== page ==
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The Madness of MokcikNab
Motives, movements and melodrama in the life of a thirty something mum.

Thursday, July 29, 2004
Hadhari Already

These are not my views, a friend forwarded them to me. Still, it is something you might want to argue about with someone, over lunch. No matter how you make out your case, I'll betcha it will be very much coloured by your political leanings. I'll tell you what I think as soon as I figure out my political leanings. (Well, actually I have, but I don't know if there's a party attached to it)

Warning : very long post! If you'd much rather read about my kids, scroll down, quickly!

Still here? For context, please read this first.

This is with regard to NST's Sunday Times article "Bringing Islam Hadhari into the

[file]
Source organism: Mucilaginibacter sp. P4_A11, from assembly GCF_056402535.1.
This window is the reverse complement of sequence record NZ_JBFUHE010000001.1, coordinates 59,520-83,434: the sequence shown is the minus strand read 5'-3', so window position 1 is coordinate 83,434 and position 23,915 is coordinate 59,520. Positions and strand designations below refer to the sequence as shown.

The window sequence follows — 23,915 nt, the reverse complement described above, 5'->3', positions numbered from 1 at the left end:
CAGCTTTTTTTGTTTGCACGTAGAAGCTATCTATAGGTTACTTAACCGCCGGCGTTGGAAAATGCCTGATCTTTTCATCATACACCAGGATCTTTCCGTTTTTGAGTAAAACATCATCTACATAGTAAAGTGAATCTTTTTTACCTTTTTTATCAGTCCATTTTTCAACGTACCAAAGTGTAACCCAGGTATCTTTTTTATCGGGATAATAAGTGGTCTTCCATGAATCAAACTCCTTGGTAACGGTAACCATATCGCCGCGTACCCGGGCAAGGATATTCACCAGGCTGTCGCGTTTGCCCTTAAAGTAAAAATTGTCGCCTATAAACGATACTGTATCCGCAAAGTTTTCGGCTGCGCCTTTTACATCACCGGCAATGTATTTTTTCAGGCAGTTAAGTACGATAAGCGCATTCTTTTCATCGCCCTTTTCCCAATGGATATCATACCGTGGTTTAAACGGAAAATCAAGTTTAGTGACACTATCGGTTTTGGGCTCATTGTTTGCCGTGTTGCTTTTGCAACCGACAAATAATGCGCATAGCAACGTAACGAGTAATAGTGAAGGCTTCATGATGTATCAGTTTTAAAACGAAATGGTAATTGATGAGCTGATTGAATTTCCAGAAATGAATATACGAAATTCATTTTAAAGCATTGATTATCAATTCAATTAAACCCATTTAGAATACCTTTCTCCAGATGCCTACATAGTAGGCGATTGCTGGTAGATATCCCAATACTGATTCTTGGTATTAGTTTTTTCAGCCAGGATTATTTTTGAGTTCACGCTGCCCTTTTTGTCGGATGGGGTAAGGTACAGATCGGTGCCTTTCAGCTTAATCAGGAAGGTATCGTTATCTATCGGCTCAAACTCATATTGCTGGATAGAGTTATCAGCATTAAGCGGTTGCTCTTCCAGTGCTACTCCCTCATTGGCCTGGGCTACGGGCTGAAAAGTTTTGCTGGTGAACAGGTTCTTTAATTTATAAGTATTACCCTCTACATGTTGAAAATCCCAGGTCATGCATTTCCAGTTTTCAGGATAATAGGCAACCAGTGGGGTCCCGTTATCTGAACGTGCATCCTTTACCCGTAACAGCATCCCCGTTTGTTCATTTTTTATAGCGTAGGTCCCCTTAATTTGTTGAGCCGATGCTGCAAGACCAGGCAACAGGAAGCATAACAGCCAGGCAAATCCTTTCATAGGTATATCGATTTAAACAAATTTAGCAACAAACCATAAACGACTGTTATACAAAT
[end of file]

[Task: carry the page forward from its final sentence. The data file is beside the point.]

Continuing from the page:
mainstream" by Rose Ismail.
"Hadhari" supposedly means "civilisational" or “progressive”.
I cannot say whether the I-hadhari document is correct because I haven't read it. I'm sure
the document will incoporate many of the true Islamic teachings but I am seriously
concerned that there may also be inaccuracies as a result of biased opinions and self interest
-- just as much that I can't even say that the Christian bible is totally wrong because some of
the verses in the bible are indeed consistent with Islamic beliefs. But we have seen how some
inaccuracies have wrongly influenced the population!

Who is the founder of the concept? Who are the authors? What are their credentials in
Islamic knowledge? What are their references? What other scholarly works have they
published? These are some of the things we need to know before we lend any credibility to
the document.

Those who are trying to promote the so-called "Islam Hadhari" are playing with fire - literally,